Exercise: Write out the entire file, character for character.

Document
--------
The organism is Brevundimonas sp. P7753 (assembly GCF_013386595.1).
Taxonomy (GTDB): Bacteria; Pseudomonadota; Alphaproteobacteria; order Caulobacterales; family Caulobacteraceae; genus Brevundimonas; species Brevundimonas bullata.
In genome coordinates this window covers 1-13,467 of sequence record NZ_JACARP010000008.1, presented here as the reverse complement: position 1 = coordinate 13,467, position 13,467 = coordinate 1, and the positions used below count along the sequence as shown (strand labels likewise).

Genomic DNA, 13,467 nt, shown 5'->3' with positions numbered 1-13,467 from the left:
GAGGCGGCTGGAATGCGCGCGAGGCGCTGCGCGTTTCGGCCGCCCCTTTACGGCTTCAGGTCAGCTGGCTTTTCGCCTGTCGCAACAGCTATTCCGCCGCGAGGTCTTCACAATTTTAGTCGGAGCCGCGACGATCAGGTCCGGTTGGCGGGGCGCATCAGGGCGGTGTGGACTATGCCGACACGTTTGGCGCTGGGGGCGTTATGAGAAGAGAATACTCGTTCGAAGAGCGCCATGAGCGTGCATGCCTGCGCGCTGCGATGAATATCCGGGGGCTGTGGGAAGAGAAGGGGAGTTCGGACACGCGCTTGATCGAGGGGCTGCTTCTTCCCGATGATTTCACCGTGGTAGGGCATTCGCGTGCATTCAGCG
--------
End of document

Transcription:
The organism is Brevundimonas sp. P7753 (assembly GCF_013386595.1).
Taxonomy (GTDB): Bacteria; Pseudomonadota; Alphaproteobacteria; order Caulobacterales; family Caulobacteraceae; genus Brevundimonas; species Brevundimonas bullata.
In genome coordinates this window covers 1-13,467 of sequence record NZ_JACARP010000008.1, presented here as the reverse complement: position 1 = coordinate 13,467, position 13,467 = coordinate 1, and the positions used below count along the sequence as shown (strand labels likewise).

Genomic DNA, 13,467 nt, shown 5'->3' with positions numbered 1-13,467 from the left:
GAGGCGGCTGGAATGCGCGCGAGGCGCTGCGCGTTTCGGCCGCCCCTTTACGGCTTCAGGTCAGCTGGCTTTTCGCCTGTCGCAACAGCTATTCCGCCGCGAGGTCTTCACAATTTTAGTCGGAGCCGCGACGATCAGGTCCGGTTGGCGGGGCGCATCAGGGCGGTGTGGACTATGCCGACACGTTTGGCGCTGGGGGCGTTATGAGAAGAGAATACTCGTTCGAAGAGCGCCATGAGCGTGCATGCCTGCGCGCTGCGATGAATATCCGGGGGCTGTGGGAAGAGAAGGGGAGTTCGGACACGCGCTTGATCGAGGGGCTGCTTCTTCCCGATGATTTCACCGTGGTAGGGCATTCGCGTGCATTCAGCG